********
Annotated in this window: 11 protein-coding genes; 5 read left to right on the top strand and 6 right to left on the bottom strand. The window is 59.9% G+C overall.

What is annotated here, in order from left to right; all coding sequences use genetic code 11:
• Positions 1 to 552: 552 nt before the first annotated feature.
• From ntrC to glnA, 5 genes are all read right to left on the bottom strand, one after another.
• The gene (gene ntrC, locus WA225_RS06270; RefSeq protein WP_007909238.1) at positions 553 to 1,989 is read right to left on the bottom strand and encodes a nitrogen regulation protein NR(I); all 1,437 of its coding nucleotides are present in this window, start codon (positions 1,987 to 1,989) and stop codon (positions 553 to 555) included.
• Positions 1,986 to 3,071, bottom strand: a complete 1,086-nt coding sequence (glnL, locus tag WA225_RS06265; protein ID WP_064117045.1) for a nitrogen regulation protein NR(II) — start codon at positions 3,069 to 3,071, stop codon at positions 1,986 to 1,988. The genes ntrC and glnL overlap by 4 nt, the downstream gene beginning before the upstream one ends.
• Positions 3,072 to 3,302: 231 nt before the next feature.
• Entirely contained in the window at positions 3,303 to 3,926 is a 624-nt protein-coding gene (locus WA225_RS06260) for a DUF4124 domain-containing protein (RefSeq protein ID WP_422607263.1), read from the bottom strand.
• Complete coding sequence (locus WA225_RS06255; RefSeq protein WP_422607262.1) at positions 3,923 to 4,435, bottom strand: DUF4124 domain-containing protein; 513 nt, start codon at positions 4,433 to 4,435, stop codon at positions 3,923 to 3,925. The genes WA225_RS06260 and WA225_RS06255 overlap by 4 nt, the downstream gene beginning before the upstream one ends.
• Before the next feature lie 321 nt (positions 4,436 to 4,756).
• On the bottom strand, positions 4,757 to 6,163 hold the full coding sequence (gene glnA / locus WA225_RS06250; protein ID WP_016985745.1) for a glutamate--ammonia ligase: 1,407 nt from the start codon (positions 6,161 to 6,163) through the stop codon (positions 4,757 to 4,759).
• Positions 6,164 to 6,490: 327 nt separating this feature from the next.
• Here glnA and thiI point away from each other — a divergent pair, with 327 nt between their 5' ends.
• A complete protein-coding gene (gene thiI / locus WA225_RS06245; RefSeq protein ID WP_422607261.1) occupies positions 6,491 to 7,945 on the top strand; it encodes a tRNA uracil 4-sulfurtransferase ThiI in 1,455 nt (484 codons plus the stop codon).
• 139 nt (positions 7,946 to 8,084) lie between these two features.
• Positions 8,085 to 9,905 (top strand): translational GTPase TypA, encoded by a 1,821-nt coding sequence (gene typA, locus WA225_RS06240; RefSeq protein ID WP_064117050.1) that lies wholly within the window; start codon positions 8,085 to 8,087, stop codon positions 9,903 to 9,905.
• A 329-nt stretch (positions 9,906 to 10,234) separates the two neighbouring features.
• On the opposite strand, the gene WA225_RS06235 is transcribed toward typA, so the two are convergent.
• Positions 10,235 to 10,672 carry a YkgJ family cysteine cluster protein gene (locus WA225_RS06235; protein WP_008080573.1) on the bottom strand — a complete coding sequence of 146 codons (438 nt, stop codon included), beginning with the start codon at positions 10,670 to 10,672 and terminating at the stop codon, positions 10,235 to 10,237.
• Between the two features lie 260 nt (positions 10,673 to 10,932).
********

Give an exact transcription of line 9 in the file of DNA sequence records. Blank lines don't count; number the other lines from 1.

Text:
• Complete coding sequence (locus WA225_RS06255; RefSeq protein WP_422607262.1) at positions 3,923 to 4,435, bottom strand: DUF4124 domain-containing protein; 513 nt, start codon at positions 4,433 to 4,435, stop codon at positions 3,923 to 3,925. The genes WA225_RS06260 and WA225_RS06255 overlap by 4 nt, the downstream gene beginning before the upstream one ends.